28th July 2015

The family of Sean Rigg today welcomed the announcement by the Metropolitan Police Service Commissioner, Bernard Hogan-Howe, that all vans equipped to transport detainees to custody in the London area will soon include CCTV.  This initiative has been informed by the concerns of bereaved families not least the family of Sean Rigg. It is of course regrettable that low public trust in the police means that the police are now expected to film their interactions with the public.

The lawyers for Sean Rigg’s family are considering the announcement in detail and will raise any concerns in the coming weeks; but, one immediate potential problem appears to be the need for the ignition to be turned on before the cameras start to record, which is likely to mean that members of the public will not be able to rely on recordings where they have been placed in the back of a police van after it has been idle for 30 minutes, for example at demonstrations or street festivals in the capital.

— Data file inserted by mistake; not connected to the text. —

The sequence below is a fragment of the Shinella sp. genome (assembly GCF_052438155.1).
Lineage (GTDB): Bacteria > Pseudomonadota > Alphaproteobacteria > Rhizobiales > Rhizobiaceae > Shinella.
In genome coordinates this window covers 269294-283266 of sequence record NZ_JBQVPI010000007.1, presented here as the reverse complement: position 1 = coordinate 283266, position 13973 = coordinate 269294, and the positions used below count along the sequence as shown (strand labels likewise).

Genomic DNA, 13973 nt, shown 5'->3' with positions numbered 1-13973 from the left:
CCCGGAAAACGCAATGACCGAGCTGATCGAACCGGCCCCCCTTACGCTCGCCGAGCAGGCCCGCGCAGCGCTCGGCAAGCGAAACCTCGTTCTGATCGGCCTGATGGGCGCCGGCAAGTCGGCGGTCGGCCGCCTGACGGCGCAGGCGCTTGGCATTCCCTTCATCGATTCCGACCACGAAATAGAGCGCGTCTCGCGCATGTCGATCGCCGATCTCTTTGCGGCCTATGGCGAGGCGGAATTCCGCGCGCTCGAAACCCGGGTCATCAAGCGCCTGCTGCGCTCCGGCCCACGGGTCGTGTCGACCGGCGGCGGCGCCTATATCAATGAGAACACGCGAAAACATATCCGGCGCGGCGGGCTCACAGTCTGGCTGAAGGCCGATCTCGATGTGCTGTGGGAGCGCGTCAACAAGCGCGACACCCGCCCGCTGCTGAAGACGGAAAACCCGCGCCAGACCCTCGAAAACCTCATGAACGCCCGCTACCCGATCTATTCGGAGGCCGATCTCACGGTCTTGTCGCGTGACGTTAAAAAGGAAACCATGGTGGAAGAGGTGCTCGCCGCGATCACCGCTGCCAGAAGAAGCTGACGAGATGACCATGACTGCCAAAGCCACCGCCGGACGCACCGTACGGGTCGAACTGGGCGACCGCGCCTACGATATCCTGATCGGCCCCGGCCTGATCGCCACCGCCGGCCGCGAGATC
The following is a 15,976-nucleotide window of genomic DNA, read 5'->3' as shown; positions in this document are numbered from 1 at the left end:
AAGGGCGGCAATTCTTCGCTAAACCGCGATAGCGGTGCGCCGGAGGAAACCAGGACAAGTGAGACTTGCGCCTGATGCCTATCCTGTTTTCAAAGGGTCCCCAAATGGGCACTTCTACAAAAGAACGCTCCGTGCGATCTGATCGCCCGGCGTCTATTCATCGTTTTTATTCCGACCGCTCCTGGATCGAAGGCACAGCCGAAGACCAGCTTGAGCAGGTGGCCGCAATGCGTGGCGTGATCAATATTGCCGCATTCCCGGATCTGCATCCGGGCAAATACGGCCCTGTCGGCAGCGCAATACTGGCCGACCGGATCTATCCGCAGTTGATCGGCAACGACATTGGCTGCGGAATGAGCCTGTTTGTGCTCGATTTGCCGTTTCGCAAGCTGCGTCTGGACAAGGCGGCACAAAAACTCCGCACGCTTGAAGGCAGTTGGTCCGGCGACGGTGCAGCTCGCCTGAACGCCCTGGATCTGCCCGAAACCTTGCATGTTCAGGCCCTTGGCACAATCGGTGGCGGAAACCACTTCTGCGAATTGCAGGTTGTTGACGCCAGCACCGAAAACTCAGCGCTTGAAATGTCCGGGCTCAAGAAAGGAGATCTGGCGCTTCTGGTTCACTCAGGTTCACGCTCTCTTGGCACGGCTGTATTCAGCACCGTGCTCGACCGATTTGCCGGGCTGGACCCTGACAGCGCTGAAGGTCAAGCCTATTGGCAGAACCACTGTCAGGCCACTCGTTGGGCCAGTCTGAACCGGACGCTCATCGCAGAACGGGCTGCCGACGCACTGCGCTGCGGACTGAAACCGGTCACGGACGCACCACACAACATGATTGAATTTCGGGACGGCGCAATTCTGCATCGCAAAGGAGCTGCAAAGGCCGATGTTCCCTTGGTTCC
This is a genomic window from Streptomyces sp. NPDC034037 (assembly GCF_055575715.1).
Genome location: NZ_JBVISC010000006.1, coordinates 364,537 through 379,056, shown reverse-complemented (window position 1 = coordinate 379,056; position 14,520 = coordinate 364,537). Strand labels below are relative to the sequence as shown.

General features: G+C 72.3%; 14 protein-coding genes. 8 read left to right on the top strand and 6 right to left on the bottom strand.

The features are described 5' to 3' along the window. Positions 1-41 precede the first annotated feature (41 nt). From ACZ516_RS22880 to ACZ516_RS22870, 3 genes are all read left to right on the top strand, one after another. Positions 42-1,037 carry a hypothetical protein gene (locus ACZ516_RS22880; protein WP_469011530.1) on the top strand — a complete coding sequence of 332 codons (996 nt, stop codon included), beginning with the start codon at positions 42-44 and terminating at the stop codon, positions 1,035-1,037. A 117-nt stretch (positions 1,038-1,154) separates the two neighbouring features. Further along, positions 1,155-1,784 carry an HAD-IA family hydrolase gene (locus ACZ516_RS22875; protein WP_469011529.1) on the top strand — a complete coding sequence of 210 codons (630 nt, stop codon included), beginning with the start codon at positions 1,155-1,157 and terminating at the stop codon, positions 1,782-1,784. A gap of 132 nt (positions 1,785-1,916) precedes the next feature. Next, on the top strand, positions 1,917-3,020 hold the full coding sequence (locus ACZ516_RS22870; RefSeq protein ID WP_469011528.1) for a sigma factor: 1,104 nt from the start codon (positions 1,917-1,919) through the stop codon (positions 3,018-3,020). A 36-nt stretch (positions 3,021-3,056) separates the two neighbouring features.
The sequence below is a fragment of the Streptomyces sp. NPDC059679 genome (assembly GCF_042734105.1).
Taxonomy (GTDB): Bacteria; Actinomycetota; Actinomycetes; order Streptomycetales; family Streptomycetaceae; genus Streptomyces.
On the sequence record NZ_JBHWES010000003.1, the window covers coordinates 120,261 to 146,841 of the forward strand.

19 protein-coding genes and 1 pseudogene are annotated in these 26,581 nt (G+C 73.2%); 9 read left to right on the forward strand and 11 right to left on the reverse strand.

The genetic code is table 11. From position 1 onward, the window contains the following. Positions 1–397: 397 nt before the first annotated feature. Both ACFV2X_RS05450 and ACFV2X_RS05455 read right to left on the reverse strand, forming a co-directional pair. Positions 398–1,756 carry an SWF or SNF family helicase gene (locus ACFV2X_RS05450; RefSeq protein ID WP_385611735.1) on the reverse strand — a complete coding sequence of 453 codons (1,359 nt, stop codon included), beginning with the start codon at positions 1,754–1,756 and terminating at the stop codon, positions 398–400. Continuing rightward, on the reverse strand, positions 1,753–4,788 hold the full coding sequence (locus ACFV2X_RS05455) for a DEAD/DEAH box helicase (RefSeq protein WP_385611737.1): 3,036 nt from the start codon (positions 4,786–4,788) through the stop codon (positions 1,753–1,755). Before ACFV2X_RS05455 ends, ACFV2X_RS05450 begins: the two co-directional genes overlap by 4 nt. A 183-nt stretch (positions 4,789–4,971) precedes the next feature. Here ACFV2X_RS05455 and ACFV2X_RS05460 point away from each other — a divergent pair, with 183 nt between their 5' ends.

It is also important that other police forces move swiftly to also install cameras and that a national standard is agreed and fully implemented.

Marcia Rigg-Samuel, the oldest sister of Sean Rigg, said in response to the announcement:

“I am so pleased that the Commissioner has responded positively to what I, and many families, have called for when faced with unanswered questions about what happens to a member of the public who disappears into the back of a police van and emerges with unaccounted for injuries or in ill health. If there had been cameras in place back in August 2008 when my brother was detained in Brixton then the footage would have answered many key questions which remain under investigation by the IPCC to this day. There must be a zero tolerance culture to failures to operate within the new policy so it becomes unacceptable for the police to say the footage isn’t there because ‘it wasn’t working’.”

Deborah Coles, Co-Director of INQUEST, said:

“This will only be a step in the right direction if the public can be assured that these cameras will work properly. However it should not be seen as the answer to the problems of poor policing practice and inadequate systems of accountability. There must be effective independent inspection and monitoring of this new system. Where poor practice, misconduct or criminality is caught on camera it must lead to appropriate sanctions.”